By: Val Muller
I had the honor of speaking at the rescue picnic for the Pembroke Welsh Corgi Club of the Potomac (www.PWCCP.org) last month. One of the club's objectives is "to maintain an organized rescue service" to help homeless or displaced Pembroke Welsh Corgis find a good home. The picnic, an annual tradition, was held to honor those who had rescued such corgis.
While I was invited to speak about my own corgis, Leia and Yoda, and their inspiration in my mystery series Corgi Capers, in preparing for the picnic I reflected on what my dogs truly mean to me. A highlight of the picnic—aside from the barbecue (thanks, Kathy and Stephon!)—was hearing the stories of rescuers adopting their dogs. The sacrifices, the time and energy, the love poured into the bond between human and canine. More than that, it was seeing all the corgis and the joy they brought and bring their people—and vice versa--even in the summer heat.
My daughter, who came along, loved going around and asking to pet all the dogs. I wasn't sure who was happier—her or the corgis. For the three-year-old, there was no pouting at this picnic. And that's what I really think matters about dogs in our lives. It's the mutual joy--the way they bring out the best in us. They make us slow down and appreciate details we might otherwise miss in life.
Talking to her grandkids, my grandmother always lamented the fact that we would one day grow up, that kids make everything more fun. While this may be the case, I say one of the secrets to prolonged youth is having an animal to care for--and to care for you.
In my own experience, my corgis have helped me to see other perspectives. It could be as simple as looking at a thunderstorm from two inches off the ground (it's terrifying!), or learning that I need to dig out snow tunnels in the winter (check out the snow Olympics here: https://corgicapers.com/2014/02/16/corgi-lympics/)
In early morning walks around the yard with my dogs, I've seen sunlight streaming through a dew-speckled spider web, felt mole tunnels collapse under my feet, caught dozens of winter sunrises blazing through the white landscape, and relaxed to summer sunsets kissing the world to sleep. These are things I would likely have missed, relegated instead to the comforts of air conditioning and heat, if not for Leia and Yoda prancing and dancing and "Aroooing" at me to join them.
Once, in the dead quiet of winter, I heard the sound of complete silence. No bird, plane, car, human, or canine. Leia and Yoda, normally barkers, froze as if entranced by the same winter magic that captivated me.
And it goes further back.
Growing up, the family dog, a bichon frise named Chip, made every day an adventure with daily walks and playtime. My sister and I peeked into sewers, checking out the tunnel systems with him. I walked in total darkness while listening to rustling leaves, sparking my imagination and strengthening my courage. We kept track of changing scenes around the neighborhood, and introduced ourselves to those we would not otherwise know. Scenes from my canine adventures have certainly made their way into my Corgi Capers novels, and for good reason.
To me, dogs bring me perpetual childhood. They splash in puddles, they run through bushes. Heck, they stop and smell the roses. I think my grandmother was onto something when she said that we all lose a little something when the children in our lives grow up. But she didn't have dogs. I suspect that if she did, she might have felt a bit differently.
Val Muller is the author of the Corgi Capers kidlit mystery series. Find out about the books at corgicapers.com.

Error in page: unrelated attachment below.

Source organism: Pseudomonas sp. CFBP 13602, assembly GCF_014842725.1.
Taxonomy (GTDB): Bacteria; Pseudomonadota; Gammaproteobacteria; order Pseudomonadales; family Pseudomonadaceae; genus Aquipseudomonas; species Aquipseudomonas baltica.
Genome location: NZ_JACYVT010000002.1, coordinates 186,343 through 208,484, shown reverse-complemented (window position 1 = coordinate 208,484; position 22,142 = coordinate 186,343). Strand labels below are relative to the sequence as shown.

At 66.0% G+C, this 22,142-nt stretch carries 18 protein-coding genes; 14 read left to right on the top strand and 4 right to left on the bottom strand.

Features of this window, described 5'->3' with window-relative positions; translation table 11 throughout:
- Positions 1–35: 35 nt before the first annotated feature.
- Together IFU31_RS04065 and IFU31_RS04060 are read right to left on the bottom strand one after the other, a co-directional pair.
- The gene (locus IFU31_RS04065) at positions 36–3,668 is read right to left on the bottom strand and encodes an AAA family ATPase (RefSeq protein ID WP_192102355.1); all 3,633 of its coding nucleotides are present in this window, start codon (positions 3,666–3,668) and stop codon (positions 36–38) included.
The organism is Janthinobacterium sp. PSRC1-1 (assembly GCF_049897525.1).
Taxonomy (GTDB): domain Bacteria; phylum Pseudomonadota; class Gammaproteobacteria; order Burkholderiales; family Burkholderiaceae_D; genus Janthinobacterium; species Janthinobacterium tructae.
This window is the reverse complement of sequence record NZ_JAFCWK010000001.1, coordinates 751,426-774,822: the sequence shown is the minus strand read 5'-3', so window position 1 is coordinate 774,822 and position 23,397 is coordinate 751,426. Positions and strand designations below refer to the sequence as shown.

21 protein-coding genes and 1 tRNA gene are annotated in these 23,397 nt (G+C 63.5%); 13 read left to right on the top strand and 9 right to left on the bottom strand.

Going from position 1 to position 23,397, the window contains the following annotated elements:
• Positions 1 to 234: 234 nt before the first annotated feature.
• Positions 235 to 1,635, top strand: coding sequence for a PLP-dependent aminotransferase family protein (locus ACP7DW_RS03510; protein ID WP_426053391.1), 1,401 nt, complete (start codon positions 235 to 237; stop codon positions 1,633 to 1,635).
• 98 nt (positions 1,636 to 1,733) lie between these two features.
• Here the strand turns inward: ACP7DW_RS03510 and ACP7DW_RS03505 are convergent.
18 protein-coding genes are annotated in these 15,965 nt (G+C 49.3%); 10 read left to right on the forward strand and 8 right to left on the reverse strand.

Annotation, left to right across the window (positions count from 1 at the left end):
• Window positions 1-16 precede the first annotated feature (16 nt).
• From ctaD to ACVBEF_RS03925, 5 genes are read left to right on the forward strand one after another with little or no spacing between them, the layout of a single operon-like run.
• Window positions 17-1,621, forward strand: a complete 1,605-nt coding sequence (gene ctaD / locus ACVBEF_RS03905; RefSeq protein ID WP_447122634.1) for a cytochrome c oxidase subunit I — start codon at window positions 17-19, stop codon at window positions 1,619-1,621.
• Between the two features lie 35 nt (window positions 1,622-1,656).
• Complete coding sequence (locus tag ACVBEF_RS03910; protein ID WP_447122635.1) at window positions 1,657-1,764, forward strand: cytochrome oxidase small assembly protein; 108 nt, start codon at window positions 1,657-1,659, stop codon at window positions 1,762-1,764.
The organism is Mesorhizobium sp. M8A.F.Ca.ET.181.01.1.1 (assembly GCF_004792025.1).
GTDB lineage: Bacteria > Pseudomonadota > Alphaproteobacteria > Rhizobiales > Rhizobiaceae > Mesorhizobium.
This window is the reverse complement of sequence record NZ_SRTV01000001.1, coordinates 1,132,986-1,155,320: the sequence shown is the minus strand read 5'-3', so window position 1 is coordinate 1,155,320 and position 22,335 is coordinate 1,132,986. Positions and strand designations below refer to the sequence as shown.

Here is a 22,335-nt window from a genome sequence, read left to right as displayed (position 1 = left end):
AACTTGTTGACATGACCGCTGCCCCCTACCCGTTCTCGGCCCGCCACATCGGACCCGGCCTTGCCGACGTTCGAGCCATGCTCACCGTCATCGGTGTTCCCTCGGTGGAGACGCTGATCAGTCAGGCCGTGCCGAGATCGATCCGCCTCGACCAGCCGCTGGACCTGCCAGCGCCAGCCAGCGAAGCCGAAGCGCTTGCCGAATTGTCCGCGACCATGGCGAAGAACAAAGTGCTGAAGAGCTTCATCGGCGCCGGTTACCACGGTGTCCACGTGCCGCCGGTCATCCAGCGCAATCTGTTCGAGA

Muller poses with husband Eric at the PWCCP's rescue picnic. She was honored to receive a "superstar rescue award." She auctioned off a chance to name a character in the upcoming Corgi Capers book 4 to raise money for corgi rescue.
The Anatomy Of Seduction: Raised Brow Puppy Dog Eyes
New research shows that domestication has altered dogs' facial musculature.
By Marc Bekoff, June 2019
Dogs and humans communicate quite well. We're pretty good at reading what they want and what they're feeling, and they're very good at reading us. This reciprocal understanding of shared emotions, many of which function as "social glue," isn't all that surprising given the close association of dogs and humans during the process of domestication. (See "Dogs Mirror Our Stress and We Know More About How and Why," "Dogs Watch Us Carefully and Read Our Faces Very Well," "How Dogs See the World: Some Facts About the Canine Cosmos," "Can Dogs Tell Us We're Angry When We Don't Know We Are?," "Dogs Smell Human Fear and Mirror Our Mood When They Do," and references therein.)
Researchers and non-researchers alike are very interested in how different behavior patterns have evolved in our canine companions. And now, due to new research by Dr. Juliane Kaminski and her colleagues, we know more about how domestication has altered the facial musculature of dogs so that they, but not wolves, have a unique muscle called AU101 that controls their seductive, sad-looking, puppy dog eyes. In an essay called "Evolution of facial muscle anatomy in dogs," Dr. Kaminski and her colleagues note that humans shaped dog behavior and anatomical features during domestication. They write, "Here we show that domestication transformed the facial muscle anatomy of dogs specifically for facial communication with humans. A muscle responsible for raising the inner eyebrow intensely is uniformly present in dogs but not in wolves." Their essay, published in the prestigious journal Proceedings of the National Academy of Sciences (PNAS), is available online along with pictures of the facial musculature of dogs and wolves and informative videos. What's especially appealing about this research paper is that it's a pretty easy read, even for people who aren't researchers themselves. There are also a good number of discussions in popular media for those who want more.